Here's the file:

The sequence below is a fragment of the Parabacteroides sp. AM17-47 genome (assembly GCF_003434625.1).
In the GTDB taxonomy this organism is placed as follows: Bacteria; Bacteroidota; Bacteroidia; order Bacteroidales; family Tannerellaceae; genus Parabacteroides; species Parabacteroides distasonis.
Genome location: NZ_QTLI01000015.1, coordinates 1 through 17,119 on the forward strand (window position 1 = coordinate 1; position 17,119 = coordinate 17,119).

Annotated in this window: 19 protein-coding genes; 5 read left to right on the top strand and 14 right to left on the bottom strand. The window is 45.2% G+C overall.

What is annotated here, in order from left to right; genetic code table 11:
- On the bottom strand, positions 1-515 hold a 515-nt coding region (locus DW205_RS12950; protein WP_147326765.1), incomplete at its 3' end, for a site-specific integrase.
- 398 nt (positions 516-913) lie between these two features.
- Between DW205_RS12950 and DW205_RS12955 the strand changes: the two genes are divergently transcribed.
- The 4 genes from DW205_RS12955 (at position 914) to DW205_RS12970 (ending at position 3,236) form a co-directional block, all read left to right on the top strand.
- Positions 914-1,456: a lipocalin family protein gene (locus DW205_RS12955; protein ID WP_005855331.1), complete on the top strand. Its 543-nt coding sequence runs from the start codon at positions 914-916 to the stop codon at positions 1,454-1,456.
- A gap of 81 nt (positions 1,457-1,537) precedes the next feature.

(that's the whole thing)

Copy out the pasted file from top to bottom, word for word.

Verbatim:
The sequence below is a fragment of the Parabacteroides sp. AM17-47 genome (assembly GCF_003434625.1).
In the GTDB taxonomy this organism is placed as follows: Bacteria; Bacteroidota; Bacteroidia; order Bacteroidales; family Tannerellaceae; genus Parabacteroides; species Parabacteroides distasonis.
Genome location: NZ_QTLI01000015.1, coordinates 1 through 17,119 on the forward strand (window position 1 = coordinate 1; position 17,119 = coordinate 17,119).

Annotated in this window: 19 protein-coding genes; 5 read left to right on the top strand and 14 right to left on the bottom strand. The window is 45.2% G+C overall.

What is annotated here, in order from left to right; genetic code table 11:
- On the bottom strand, positions 1-515 hold a 515-nt coding region (locus DW205_RS12950; protein WP_147326765.1), incomplete at its 3' end, for a site-specific integrase.
- 398 nt (positions 516-913) lie between these two features.
- Between DW205_RS12950 and DW205_RS12955 the strand changes: the two genes are divergently transcribed.
- The 4 genes from DW205_RS12955 (at position 914) to DW205_RS12970 (ending at position 3,236) form a co-directional block, all read left to right on the top strand.
- Positions 914-1,456: a lipocalin family protein gene (locus DW205_RS12955; protein ID WP_005855331.1), complete on the top strand. Its 543-nt coding sequence runs from the start codon at positions 914-916 to the stop codon at positions 1,454-1,456.
- A gap of 81 nt (positions 1,457-1,537) precedes the next feature.